Documentation

23.     A video recording must normally be taken of the identification parade. Where that is impracticable a colour photograph must be taken. A copy of the video recording or photograph shall be supplied on request to the suspect or his or her legal representative within a reasonable time.

24.     All videos used in identification purposes should be destroyed unless the suspect –

(d)     is charged with, or informed he or she may be prosecuted for a relevant offence;

(e)     is prosecuted for a relevant offence;

(f)      gives informed consent in writing for the images to be retained.

25.     If the identification officer asks any person to leave an identification parade because the person is interfering with its conduct, the circumstances shall be recorded.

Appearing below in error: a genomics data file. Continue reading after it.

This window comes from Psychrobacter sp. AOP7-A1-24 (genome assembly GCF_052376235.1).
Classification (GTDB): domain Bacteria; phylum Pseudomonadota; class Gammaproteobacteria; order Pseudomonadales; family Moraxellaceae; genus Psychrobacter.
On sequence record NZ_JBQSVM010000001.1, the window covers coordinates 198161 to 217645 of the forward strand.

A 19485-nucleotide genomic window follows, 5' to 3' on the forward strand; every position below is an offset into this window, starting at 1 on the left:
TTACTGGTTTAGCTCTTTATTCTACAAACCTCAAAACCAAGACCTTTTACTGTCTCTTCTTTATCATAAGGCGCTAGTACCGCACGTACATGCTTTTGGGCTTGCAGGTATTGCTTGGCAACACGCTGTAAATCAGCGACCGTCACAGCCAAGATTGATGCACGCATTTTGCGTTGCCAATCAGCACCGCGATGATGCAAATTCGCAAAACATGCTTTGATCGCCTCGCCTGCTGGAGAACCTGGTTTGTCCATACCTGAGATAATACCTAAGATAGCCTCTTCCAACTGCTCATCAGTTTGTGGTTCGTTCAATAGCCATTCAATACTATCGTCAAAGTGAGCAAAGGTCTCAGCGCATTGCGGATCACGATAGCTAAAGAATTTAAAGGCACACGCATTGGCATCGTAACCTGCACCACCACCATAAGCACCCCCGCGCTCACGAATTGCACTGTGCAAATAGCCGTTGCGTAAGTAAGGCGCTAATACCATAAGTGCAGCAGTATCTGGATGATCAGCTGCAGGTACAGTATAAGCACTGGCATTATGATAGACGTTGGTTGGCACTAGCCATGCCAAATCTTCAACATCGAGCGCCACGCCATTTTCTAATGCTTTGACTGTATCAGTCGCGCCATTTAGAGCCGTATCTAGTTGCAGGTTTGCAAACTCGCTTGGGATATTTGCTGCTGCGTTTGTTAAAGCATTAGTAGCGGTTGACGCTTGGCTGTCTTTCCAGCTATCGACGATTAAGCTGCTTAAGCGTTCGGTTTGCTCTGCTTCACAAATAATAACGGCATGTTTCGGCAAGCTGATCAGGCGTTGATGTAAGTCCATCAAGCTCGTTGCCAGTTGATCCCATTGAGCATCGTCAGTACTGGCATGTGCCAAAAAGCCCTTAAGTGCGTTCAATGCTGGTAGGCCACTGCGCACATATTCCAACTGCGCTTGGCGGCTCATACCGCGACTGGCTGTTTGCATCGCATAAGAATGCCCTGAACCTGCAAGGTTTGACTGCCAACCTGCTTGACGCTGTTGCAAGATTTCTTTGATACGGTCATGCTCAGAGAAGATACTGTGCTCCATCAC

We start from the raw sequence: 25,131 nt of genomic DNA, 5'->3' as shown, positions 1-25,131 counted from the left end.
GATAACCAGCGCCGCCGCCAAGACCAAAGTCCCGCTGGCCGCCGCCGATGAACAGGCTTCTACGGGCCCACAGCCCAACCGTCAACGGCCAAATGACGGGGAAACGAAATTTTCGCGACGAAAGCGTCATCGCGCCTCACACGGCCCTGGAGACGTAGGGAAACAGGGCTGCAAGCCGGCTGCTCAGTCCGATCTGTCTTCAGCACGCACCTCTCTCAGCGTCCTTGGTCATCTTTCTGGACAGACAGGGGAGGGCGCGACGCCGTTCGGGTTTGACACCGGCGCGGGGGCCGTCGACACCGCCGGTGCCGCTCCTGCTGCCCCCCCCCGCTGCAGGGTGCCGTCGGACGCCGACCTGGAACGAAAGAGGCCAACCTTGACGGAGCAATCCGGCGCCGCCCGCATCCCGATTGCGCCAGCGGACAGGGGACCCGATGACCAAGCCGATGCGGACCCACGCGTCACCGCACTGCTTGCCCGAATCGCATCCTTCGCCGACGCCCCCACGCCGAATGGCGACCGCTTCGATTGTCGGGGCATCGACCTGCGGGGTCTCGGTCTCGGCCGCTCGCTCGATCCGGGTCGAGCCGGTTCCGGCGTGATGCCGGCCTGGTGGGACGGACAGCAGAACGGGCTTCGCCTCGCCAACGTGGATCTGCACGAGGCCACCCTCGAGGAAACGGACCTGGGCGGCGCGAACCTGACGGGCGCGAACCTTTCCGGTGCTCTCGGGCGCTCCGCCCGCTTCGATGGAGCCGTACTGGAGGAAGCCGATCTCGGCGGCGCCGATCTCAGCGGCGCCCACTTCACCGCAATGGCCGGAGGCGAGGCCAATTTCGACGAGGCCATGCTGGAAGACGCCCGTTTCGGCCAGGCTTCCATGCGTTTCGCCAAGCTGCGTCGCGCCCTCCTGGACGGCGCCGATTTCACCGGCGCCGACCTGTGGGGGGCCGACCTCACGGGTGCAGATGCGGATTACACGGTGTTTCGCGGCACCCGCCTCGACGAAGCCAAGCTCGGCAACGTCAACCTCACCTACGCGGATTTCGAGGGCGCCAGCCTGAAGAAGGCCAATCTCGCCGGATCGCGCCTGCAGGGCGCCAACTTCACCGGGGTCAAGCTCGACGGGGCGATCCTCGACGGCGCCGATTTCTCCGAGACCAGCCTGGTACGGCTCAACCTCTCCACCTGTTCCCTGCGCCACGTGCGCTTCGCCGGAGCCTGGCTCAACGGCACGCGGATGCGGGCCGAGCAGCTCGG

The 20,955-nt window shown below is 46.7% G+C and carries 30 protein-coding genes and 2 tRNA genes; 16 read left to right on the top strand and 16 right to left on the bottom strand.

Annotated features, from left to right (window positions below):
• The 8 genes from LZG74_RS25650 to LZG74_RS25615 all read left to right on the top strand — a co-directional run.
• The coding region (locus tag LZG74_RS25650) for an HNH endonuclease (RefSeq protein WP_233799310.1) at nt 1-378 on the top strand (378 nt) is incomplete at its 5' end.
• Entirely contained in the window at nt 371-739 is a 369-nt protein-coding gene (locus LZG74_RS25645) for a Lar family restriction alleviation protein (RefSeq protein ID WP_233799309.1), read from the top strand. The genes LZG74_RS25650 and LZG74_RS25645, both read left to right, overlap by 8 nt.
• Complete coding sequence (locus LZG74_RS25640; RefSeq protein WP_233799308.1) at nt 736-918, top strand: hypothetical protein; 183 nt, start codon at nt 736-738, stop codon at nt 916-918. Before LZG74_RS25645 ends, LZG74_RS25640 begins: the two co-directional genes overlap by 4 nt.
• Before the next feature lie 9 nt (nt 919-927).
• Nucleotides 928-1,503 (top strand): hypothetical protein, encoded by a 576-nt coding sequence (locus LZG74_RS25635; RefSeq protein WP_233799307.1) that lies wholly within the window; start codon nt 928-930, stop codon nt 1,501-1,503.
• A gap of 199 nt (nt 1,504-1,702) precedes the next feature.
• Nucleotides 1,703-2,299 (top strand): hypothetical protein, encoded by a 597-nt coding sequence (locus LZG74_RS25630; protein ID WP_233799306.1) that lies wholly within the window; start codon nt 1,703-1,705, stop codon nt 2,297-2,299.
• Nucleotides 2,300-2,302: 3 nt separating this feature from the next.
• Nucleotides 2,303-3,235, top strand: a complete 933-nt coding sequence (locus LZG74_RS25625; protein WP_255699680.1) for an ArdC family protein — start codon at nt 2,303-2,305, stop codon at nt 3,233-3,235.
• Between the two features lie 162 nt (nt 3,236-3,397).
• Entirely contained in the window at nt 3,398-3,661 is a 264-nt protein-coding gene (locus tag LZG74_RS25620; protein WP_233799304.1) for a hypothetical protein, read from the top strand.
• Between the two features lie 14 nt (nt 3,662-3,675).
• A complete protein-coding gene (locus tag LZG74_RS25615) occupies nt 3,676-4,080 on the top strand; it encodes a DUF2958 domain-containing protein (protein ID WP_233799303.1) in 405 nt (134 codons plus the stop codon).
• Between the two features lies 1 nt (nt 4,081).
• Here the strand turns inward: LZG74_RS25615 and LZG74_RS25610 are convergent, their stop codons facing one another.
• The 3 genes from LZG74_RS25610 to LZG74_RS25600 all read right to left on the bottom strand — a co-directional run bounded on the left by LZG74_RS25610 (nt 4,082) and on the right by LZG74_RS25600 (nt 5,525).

26.     A record must be made of all those present at an identification parade whose names are known to the police.

27.     If prison inmates make up an identification parade the circumstances must be recorded.

28.     A record of the conduct of any identification parade must be made on forms provided for the purpose. This shall include anything said by the witness or the suspect about any identifications or the conduct of the procedure, and any reasons why it was not practicable to comply with any of the provisions of this Code.


 

CODE D – ANNEX C

 

GROUP IDENTIFICATION

 

General

1.       The purpose of the provisions of this Annex is to ensure that, as far as possible, group identifications follow the principles and procedures for identification parades so that the conditions are fair to the suspect in the way they test the witness’s ability to make an identification.